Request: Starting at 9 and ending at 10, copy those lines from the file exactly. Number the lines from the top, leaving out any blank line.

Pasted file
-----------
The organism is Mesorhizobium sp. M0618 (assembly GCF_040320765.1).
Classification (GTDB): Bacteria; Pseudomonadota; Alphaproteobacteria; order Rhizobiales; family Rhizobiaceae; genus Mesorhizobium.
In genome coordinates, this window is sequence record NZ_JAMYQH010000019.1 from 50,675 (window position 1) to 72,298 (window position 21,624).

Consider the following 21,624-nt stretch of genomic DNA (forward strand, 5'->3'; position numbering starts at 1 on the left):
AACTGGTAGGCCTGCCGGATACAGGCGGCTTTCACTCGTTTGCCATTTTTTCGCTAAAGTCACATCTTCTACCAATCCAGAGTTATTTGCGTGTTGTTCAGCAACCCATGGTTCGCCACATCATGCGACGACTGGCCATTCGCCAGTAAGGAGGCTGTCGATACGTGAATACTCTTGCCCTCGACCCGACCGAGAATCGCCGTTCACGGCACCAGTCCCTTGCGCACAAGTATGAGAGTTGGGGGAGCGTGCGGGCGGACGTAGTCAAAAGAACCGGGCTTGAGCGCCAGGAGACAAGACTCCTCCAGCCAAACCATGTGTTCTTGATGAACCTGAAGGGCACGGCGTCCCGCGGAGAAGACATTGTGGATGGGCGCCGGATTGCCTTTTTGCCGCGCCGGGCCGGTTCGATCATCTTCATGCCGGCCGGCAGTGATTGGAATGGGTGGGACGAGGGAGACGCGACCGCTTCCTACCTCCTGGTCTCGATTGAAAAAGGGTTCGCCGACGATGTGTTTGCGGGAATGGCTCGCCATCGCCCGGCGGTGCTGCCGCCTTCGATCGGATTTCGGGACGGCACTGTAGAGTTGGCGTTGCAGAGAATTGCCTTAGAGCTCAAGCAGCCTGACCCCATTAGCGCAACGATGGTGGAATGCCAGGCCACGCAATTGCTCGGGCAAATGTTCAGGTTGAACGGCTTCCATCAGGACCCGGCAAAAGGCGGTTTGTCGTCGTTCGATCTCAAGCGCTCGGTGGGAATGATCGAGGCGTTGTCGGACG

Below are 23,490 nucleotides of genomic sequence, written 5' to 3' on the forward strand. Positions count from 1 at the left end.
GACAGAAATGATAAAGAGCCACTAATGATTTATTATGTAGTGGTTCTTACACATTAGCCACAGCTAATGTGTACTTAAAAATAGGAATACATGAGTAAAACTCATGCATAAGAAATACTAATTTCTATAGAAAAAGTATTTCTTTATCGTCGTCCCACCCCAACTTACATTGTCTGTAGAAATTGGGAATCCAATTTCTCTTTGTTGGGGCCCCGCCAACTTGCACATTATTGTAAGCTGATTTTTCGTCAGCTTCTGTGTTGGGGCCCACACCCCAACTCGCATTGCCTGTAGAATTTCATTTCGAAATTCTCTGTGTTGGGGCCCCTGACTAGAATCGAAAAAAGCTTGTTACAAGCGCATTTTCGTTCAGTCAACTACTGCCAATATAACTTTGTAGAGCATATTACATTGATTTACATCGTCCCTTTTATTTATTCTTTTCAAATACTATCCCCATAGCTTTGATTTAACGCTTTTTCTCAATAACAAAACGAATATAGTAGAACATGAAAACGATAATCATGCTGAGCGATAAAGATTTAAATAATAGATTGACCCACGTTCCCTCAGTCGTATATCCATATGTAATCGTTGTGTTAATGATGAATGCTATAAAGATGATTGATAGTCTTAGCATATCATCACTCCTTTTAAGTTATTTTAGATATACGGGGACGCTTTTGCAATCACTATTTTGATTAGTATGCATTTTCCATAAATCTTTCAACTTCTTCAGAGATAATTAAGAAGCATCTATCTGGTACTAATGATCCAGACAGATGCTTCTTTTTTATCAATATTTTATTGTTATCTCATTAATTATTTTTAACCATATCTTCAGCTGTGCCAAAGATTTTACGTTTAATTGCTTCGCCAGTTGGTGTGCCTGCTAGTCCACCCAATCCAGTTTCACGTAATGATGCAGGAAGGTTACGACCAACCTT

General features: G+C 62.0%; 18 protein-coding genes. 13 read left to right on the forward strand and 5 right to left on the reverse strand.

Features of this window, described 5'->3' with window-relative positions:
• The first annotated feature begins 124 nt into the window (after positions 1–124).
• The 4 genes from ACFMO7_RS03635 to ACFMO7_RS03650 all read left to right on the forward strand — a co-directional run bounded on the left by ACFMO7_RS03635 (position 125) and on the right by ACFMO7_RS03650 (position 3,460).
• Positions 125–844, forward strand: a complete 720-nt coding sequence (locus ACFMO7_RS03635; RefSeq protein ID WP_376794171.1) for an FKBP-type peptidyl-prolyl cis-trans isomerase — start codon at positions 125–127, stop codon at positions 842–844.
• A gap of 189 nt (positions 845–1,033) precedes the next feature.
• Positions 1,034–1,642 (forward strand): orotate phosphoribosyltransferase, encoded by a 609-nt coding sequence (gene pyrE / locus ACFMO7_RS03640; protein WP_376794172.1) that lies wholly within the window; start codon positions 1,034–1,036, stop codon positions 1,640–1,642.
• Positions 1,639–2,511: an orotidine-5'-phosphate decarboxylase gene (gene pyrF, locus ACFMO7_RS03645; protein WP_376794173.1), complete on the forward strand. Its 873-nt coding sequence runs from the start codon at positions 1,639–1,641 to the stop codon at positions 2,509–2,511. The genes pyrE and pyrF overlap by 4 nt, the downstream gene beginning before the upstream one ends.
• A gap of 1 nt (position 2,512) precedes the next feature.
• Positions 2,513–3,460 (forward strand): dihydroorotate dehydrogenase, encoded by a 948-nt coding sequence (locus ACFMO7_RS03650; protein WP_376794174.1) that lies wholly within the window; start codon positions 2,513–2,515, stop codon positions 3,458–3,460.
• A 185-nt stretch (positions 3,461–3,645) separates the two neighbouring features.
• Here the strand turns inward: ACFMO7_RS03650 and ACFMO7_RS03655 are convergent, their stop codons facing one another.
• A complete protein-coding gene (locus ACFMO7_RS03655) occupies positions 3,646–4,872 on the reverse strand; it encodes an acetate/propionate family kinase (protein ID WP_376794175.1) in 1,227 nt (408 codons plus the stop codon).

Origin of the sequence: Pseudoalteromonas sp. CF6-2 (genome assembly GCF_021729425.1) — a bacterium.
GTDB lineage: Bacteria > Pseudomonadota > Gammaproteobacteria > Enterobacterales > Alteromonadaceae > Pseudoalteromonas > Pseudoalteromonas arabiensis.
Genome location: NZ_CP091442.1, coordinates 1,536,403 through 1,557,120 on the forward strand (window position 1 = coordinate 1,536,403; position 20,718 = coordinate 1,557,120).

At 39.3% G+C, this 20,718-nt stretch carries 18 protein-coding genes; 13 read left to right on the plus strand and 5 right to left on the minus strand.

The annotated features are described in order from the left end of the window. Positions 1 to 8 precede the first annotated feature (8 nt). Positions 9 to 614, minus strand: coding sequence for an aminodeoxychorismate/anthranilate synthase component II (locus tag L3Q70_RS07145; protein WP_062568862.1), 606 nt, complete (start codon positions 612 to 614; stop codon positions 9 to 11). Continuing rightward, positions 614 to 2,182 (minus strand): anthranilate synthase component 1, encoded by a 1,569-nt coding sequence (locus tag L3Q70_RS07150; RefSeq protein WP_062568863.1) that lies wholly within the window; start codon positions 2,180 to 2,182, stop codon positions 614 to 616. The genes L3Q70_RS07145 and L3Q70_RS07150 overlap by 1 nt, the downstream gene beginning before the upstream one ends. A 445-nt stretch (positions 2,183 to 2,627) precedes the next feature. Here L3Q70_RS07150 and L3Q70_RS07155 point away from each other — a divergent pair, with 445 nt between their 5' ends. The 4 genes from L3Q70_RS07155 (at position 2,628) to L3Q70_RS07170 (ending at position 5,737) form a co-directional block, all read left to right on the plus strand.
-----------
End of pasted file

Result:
Features of this window, described 5'->3' with window-relative positions:
• The first annotated feature begins 124 nt into the window (after positions 1–124).